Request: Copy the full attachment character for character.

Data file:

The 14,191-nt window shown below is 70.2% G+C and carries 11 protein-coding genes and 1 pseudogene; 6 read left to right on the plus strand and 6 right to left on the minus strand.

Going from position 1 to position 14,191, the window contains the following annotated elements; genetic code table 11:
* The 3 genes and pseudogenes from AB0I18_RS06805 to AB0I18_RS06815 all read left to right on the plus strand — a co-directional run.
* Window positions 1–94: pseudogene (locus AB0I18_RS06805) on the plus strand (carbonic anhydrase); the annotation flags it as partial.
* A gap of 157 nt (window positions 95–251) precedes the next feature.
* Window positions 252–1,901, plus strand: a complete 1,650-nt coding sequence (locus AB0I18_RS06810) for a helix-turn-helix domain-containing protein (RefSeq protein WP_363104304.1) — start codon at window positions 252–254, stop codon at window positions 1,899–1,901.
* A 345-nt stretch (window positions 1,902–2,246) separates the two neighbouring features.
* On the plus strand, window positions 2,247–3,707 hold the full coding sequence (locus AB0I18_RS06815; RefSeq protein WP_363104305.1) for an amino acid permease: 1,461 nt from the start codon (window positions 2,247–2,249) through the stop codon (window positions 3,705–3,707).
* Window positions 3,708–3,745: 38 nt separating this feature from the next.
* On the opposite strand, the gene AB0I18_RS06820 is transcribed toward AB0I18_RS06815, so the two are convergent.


The 14,191-nt window shown below is 70.2% G+C and carries 11 protein-coding genes and 1 pseudogene; 6 read left to right on the plus strand and 6 right to left on the minus strand.

Going from position 1 to position 14,191, the window contains the following annotated elements; genetic code table 11:
* The 3 genes and pseudogenes from AB0I18_RS06805 to AB0I18_RS06815 all read left to right on the plus strand — a co-directional run.
* Window positions 1–94: pseudogene (locus AB0I18_RS06805) on the plus strand (carbonic anhydrase); the annotation flags it as partial.
* A gap of 157 nt (window positions 95–251) precedes the next feature.
* Window positions 252–1,901, plus strand: a complete 1,650-nt coding sequence (locus AB0I18_RS06810) for a helix-turn-helix domain-containing protein (RefSeq protein WP_363104304.1) — start codon at window positions 252–254, stop codon at window positions 1,899–1,901.
* A 345-nt stretch (window positions 1,902–2,246) separates the two neighbouring features.
* On the plus strand, window positions 2,247–3,707 hold the full coding sequence (locus AB0I18_RS06815; RefSeq protein WP_363104305.1) for an amino acid permease: 1,461 nt from the start codon (window positions 2,247–2,249) through the stop codon (window positions 3,705–3,707).
* Window positions 3,708–3,745: 38 nt separating this feature from the next.
* On the opposite strand, the gene AB0I18_RS06820 is transcribed toward AB0I18_RS06815, so the two are convergent.